State pension: Expert discusses possible 'significant increase'
State pension income is based on a person’s National Insurance record with 10 years needed to receive any amount of money, while 35 years is needed to get the full amount of £175.20 per week. As National Insurance records are so important for state pensions, the government allows people to check if they have any gaps in payments and if there are, voluntary contributions can be made.
A person may have gaps in their record if they were at some point employed but had low earnings, unemployed and not claiming state benefits or self-employed but did not pay contributions due to small profits.
Where these gaps occur, people may be able to pay voluntary National Insurance contributions to increase their eventual state pensions.
This will usually be done through either class two or three contributions but it should be noted voluntary payments do not always increase state pensions.
To find out if contributions will benefit the payee, they should contact the Future Pension Centre for guidance.
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Voluntary National Insurance payments can usually cover gaps in a record over the previous six years.
Where a person is eligible to pay voluntary National Insurance, there will be a wide range of variables as the following details and contexts explain:
- Employed but earning under £120 a week and not eligible for National Insurance credits – class three
- Self-employed with profits under £6,475 – Class two or Class three, with each counting towards different benefits
- Both employed and self-employed, with low earnings and small profits – HMRC will need to be contacted for guidance
- Self-employed as an examiner, minister of religion or in an investment or land and property business -Class two or Class three, with each counting towards different benefits
- Living and working abroad – class two, but only if the payee worked in the UK immediately before leaving, and they previously lived in the UK for at least three years in a row or paid at least three years of contributions
- Living abroad but not working – class three, but only if at some point they’ve lived in the UK for at least three years in a row or paid at least three years of contributions
- unemployed and not claiming benefits – class three
- married woman or widow who stopped paying reduced National Insurance rates – class three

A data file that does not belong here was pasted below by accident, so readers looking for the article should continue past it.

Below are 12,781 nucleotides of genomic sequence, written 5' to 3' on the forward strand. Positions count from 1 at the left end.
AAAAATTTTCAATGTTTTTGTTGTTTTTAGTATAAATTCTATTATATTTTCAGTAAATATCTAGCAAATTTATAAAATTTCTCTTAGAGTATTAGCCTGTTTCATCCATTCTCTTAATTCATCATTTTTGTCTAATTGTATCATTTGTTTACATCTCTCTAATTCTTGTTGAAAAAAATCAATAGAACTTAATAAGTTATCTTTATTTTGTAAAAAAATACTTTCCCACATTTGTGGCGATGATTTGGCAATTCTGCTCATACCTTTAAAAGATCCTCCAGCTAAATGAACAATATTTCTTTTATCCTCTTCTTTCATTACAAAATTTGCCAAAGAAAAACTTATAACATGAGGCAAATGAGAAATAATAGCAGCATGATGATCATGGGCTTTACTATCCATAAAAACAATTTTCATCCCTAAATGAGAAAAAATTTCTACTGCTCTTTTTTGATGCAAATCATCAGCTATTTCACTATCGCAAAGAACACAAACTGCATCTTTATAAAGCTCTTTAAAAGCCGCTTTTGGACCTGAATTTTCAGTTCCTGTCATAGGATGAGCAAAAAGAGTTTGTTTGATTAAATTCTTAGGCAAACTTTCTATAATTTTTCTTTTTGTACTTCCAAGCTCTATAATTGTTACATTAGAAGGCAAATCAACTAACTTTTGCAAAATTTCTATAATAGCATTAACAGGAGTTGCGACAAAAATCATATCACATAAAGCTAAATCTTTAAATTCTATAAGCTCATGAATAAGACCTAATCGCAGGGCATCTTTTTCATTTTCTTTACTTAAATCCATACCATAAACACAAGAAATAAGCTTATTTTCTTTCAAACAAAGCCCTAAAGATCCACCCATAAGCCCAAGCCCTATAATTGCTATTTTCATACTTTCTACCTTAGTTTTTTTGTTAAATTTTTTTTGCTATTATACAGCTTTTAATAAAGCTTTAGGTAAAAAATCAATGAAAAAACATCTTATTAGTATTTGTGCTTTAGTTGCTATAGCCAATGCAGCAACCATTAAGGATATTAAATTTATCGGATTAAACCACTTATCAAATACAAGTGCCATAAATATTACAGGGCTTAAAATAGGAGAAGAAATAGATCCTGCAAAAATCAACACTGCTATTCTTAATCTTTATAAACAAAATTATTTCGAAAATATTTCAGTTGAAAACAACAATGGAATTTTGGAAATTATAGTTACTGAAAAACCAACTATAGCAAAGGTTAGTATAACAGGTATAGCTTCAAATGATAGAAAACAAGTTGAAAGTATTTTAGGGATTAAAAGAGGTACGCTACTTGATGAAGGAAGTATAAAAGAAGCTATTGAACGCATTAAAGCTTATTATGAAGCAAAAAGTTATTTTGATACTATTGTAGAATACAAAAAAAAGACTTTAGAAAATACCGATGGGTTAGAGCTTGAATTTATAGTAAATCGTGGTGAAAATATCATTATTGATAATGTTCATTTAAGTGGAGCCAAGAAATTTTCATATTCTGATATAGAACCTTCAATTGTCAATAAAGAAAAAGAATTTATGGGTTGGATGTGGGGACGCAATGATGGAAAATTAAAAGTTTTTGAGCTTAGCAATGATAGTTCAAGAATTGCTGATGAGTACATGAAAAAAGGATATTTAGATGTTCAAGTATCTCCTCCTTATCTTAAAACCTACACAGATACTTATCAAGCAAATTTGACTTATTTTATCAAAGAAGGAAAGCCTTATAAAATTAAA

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It is currently not possible to pay voluntary contributions if the person is eligible for National Insurance credits or is a married woman or widow paying reduced rates.
Additionally, those who have already reached state pension age will see limitations on their options.
For those at retirement age who want to fill gaps in their National Insurance records, they will only be able to pay class three contributions.
When making these payments, people should note the specific class they’re paying as each will have different charges levied.
For the current tax year, class two contributions are charged at £3.05 per week.
This increases to £15.30 a week for class three contributions.
These payments must be made by April 5 every year.
Those born before 1953 may have more time to pay National Insurance contributions if they’re set to receive state pensions under the old system.
It should be noted that when a person reaches state pension age, which is currently 66 for most people, they will no longer have to pay National Insurance at all if they carry on working.
State pensions do not have to be claimed if the person involved doesn’t wish to and they may be able to utilise flexible working arrangements in their later years.
Where they are claimed, it is possible to process a request up to four months before reaching state pension age.
Initial payments may take around five weeks to arrive but beyond this, payments will be made every four weeks.
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